Our guides also generally have additional sets of safety equipment (transceiver/shovel/probe) which they hire out to clients for €65 for 6 days hire. Must be booked in advance.

The Val d'Annivièrs is the most easterly French speaking valley in southern Switzerland. From a skiers point of view five of its many idyllic and picturesque villages: St. Luc, Chandolin, Zinal, Grimentz and Vercorin operate ski lifts and pistes all on the same ski pass. Each is a ski area in its own right and stretch between 1200m – 3000m in altitude. With skiing on all aspects of the compass the valley is renowned for its variety of snow and the scope of its freeriding.

The area has a large network of lifts servicing 200km of pistes up to an altitude of almost 3,000m. The whole area is characterised by stunning high alpine terrain, deep valleys and charming villages. The main ski domains of Zinal, Grimentz, St Luc-Chandolin and Vercorin are well-connected by local buses. The area also has the advantages of being relatively unknown (and therefore not so busy) and easily accessible from Geneva, Zurich or Sion airports.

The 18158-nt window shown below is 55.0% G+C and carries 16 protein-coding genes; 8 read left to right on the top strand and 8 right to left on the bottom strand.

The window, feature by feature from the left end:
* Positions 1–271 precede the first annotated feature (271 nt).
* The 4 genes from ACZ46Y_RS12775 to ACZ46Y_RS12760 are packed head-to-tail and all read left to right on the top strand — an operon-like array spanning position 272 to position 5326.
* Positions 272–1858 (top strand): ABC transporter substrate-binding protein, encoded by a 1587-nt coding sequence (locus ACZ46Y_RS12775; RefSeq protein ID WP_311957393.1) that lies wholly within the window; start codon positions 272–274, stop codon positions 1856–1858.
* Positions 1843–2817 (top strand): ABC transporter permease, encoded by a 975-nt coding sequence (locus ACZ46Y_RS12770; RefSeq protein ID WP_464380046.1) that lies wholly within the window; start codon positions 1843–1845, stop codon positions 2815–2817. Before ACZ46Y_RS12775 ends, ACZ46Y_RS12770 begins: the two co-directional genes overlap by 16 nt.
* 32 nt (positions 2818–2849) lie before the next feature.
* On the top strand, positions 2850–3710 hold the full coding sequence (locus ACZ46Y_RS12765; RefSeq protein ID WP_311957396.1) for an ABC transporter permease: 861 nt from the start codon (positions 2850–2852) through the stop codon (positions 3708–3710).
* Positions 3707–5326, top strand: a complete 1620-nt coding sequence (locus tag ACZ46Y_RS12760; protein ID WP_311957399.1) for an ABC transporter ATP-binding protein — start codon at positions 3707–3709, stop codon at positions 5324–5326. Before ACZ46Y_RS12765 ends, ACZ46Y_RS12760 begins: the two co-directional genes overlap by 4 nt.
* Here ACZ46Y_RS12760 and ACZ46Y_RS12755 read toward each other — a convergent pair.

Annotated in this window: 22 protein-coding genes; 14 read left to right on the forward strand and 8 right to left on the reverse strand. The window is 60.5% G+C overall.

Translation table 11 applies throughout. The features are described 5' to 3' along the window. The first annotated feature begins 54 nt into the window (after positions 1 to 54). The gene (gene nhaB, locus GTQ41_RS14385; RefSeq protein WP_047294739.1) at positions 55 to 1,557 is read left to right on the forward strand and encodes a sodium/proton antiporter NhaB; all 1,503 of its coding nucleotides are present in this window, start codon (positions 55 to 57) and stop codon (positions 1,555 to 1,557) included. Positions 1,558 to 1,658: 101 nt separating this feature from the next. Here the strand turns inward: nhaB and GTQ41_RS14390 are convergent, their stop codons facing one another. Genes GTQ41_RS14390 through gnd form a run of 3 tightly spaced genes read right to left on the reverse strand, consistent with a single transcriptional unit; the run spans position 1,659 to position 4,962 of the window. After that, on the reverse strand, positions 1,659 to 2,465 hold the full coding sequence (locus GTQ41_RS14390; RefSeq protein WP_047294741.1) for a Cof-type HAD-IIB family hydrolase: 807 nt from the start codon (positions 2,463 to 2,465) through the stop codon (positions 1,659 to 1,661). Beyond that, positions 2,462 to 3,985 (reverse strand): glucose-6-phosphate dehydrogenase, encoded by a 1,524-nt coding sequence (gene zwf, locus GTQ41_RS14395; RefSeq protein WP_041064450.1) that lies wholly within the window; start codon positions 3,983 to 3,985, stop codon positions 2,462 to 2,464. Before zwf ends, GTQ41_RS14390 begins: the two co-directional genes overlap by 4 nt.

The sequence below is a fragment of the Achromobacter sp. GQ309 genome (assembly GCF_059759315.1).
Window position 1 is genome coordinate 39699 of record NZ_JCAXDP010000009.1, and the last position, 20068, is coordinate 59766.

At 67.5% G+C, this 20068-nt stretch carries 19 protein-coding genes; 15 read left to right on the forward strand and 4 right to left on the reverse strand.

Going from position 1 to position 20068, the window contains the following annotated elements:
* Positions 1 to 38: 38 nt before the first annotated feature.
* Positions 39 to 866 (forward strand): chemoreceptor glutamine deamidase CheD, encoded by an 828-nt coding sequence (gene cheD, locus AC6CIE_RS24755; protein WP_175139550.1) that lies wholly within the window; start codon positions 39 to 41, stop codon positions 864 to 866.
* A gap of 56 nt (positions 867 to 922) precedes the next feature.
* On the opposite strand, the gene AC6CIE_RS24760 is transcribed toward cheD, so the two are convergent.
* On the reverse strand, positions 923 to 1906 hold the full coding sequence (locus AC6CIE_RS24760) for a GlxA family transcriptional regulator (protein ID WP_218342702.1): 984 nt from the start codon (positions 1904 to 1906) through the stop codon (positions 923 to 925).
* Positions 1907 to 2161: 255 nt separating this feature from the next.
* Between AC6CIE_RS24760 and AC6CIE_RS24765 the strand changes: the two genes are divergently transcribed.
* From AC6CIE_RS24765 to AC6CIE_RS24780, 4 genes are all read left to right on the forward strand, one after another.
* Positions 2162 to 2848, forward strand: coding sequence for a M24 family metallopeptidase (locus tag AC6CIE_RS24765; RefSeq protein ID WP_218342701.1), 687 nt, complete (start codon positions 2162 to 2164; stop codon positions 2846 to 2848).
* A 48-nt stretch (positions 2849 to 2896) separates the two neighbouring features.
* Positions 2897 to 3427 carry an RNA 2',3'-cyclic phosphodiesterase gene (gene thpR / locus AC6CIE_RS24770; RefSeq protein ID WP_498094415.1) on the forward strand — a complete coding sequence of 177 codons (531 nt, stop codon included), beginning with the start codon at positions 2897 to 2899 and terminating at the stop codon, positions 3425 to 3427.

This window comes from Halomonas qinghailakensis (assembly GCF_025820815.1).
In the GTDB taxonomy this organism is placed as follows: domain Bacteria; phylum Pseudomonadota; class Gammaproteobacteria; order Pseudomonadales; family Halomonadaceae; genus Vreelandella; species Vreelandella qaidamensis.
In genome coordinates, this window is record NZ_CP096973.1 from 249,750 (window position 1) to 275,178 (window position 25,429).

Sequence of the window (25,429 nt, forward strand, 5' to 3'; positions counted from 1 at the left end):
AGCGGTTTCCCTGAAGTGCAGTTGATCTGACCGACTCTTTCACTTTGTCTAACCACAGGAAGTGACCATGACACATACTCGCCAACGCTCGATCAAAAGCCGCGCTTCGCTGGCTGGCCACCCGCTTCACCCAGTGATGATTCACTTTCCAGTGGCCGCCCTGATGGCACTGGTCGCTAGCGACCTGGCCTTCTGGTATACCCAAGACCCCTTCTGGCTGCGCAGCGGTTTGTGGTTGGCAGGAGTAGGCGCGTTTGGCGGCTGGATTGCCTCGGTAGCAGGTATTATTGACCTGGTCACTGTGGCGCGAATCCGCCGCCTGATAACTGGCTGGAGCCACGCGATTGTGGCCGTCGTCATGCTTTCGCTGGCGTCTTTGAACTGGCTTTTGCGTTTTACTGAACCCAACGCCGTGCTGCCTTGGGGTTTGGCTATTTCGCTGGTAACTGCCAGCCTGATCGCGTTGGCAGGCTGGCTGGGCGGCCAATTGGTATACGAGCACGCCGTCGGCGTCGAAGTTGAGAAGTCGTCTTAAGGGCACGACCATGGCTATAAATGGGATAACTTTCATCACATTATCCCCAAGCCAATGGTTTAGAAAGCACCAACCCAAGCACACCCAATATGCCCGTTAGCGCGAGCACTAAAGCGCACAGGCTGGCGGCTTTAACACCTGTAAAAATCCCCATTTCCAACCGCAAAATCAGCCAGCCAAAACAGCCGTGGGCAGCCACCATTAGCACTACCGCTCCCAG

We rate Zinal and the Val d'Anniviers as one of the best areas for off-piste and backcountry skiing in the Alps.

Our top reasons to visit Zinal

  • The off-piste terrain is as good as it gets anywhere in the Alps!
  • Fresh tracks can be skied here for days after other resorts have been tracked out
  • Off the beaten track, but still within 3 hours of Geneva Airport - 2 hours if you hire a car as 3/4 of the journey is motorway!
  • Luxuriating in the wonderful hospitality on offer in Chalet Edelweiss
  • Among many excellent descents is the classic run down to the Moiry Dam, a must on a blue-sky powder day!
  • The Imperial Crown Haute Route - a majestic 5-day ski tour that knocks the spots off many more well known ski tours